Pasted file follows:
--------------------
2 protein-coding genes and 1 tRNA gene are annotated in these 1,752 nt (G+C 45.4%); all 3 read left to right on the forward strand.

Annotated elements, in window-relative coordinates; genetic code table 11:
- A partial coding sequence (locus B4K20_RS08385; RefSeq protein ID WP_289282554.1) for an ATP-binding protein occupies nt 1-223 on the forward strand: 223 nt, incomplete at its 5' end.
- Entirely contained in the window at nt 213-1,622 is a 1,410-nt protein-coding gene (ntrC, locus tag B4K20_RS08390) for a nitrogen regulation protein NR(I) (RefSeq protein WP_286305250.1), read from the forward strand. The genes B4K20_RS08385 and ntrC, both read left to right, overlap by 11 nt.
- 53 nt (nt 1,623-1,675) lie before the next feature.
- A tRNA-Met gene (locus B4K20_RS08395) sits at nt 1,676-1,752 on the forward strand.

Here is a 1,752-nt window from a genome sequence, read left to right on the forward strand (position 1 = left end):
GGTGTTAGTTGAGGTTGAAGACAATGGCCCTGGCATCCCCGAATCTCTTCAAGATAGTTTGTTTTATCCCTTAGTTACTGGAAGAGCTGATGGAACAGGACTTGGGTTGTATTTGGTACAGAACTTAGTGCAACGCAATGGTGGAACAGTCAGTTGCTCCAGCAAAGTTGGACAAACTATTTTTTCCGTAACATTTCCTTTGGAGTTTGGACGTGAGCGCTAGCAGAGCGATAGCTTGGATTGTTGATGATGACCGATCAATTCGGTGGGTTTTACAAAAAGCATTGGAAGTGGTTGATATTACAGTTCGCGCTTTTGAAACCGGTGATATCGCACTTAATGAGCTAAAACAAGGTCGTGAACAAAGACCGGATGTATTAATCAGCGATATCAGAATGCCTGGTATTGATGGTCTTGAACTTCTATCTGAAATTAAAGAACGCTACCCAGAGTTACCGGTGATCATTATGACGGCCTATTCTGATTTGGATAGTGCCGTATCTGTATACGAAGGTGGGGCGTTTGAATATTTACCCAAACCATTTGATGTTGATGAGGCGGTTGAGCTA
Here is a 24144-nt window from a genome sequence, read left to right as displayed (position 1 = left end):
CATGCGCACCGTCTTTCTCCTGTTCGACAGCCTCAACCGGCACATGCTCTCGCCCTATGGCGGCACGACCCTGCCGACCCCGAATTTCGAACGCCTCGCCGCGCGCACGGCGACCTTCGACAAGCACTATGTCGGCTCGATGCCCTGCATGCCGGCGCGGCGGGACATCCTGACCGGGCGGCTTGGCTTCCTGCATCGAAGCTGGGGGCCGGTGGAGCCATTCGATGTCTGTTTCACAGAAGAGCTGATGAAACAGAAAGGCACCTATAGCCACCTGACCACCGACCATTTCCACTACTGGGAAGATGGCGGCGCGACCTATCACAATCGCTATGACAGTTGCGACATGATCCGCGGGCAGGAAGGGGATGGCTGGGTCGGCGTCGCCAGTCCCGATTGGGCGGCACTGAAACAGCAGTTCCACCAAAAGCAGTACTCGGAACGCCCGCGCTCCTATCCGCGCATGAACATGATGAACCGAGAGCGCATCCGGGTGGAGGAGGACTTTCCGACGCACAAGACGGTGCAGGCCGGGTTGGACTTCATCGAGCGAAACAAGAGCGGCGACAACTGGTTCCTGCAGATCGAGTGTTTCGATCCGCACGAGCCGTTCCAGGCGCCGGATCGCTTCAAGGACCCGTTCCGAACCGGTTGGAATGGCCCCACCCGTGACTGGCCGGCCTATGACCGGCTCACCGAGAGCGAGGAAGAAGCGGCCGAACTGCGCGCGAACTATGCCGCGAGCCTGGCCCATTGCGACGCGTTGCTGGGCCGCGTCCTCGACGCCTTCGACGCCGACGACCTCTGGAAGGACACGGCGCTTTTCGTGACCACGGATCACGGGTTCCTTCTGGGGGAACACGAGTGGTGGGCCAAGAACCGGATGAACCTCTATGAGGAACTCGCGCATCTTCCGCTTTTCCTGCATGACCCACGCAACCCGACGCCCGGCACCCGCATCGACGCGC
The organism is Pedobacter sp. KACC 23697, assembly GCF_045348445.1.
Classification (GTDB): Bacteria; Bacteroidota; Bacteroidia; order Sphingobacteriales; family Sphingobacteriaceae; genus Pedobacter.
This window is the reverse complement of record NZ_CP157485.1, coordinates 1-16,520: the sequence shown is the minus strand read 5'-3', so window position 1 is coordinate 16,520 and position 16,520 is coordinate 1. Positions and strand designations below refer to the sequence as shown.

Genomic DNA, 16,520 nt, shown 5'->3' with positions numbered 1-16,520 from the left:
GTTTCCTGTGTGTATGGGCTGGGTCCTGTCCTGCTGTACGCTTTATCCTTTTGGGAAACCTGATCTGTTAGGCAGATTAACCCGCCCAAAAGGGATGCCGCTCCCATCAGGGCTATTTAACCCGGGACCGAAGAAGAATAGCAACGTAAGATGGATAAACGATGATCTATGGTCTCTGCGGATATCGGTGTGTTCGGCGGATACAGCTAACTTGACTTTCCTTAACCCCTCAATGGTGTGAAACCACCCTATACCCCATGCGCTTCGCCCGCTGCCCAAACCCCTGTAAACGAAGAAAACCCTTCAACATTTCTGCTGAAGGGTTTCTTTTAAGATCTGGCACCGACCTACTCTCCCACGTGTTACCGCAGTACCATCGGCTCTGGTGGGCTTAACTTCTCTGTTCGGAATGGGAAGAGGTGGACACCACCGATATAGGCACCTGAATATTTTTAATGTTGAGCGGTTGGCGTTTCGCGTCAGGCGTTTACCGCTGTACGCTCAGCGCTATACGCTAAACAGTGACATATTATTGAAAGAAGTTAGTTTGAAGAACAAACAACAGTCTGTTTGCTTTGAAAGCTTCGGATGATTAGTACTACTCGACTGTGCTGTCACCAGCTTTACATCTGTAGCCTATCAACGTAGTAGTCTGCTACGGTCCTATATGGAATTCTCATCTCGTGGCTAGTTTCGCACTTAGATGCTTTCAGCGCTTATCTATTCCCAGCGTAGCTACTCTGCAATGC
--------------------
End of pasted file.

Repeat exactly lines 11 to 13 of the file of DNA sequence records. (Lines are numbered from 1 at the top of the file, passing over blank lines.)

The organism is Pedobacter sp. KACC 23697, assembly GCF_045348445.1.
Classification (GTDB): Bacteria; Bacteroidota; Bacteroidia; order Sphingobacteriales; family Sphingobacteriaceae; genus Pedobacter.
This window is the reverse complement of record NZ_CP157485.1, coordinates 1-16,520: the sequence shown is the minus strand read 5'-3', so window position 1 is coordinate 16,520 and position 16,520 is coordinate 1. Positions and strand designations below refer to the sequence as shown.